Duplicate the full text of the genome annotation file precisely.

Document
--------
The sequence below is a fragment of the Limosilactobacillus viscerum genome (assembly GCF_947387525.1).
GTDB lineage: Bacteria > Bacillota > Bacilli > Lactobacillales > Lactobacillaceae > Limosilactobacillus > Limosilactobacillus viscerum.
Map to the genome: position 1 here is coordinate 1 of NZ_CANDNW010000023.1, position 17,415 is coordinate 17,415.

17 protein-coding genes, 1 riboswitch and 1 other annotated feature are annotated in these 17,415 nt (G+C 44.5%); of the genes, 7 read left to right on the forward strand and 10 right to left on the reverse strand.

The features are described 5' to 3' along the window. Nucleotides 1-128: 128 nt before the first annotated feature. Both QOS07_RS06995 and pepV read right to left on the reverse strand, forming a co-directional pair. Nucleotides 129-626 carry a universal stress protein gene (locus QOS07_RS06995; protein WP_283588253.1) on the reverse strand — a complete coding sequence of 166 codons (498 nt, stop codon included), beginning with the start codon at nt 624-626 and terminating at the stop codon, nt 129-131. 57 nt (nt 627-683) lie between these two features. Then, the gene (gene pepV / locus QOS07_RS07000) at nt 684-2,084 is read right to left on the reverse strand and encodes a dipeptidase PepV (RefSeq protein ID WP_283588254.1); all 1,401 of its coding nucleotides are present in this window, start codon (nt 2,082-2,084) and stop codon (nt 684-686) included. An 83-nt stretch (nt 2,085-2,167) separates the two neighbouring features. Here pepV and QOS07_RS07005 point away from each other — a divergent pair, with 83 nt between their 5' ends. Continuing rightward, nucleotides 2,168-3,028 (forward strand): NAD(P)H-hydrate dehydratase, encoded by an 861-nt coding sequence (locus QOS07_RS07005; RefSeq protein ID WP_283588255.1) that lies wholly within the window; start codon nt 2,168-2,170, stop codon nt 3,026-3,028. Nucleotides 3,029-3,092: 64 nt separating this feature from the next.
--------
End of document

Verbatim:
The sequence below is a fragment of the Limosilactobacillus viscerum genome (assembly GCF_947387525.1).
GTDB lineage: Bacteria > Bacillota > Bacilli > Lactobacillales > Lactobacillaceae > Limosilactobacillus > Limosilactobacillus viscerum.
Map to the genome: position 1 here is coordinate 1 of NZ_CANDNW010000023.1, position 17,415 is coordinate 17,415.

17 protein-coding genes, 1 riboswitch and 1 other annotated feature are annotated in these 17,415 nt (G+C 44.5%); of the genes, 7 read left to right on the forward strand and 10 right to left on the reverse strand.

The features are described 5' to 3' along the window. Nucleotides 1-128: 128 nt before the first annotated feature. Both QOS07_RS06995 and pepV read right to left on the reverse strand, forming a co-directional pair. Nucleotides 129-626 carry a universal stress protein gene (locus QOS07_RS06995; protein WP_283588253.1) on the reverse strand — a complete coding sequence of 166 codons (498 nt, stop codon included), beginning with the start codon at nt 624-626 and terminating at the stop codon, nt 129-131. 57 nt (nt 627-683) lie between these two features. Then, the gene (gene pepV / locus QOS07_RS07000) at nt 684-2,084 is read right to left on the reverse strand and encodes a dipeptidase PepV (RefSeq protein ID WP_283588254.1); all 1,401 of its coding nucleotides are present in this window, start codon (nt 2,082-2,084) and stop codon (nt 684-686) included. An 83-nt stretch (nt 2,085-2,167) separates the two neighbouring features. Here pepV and QOS07_RS07005 point away from each other — a divergent pair, with 83 nt between their 5' ends. Continuing rightward, nucleotides 2,168-3,028 (forward strand): NAD(P)H-hydrate dehydratase, encoded by an 861-nt coding sequence (locus QOS07_RS07005; RefSeq protein ID WP_283588255.1) that lies wholly within the window; start codon nt 2,168-2,170, stop codon nt 3,026-3,028. Nucleotides 3,029-3,092: 64 nt separating this feature from the next.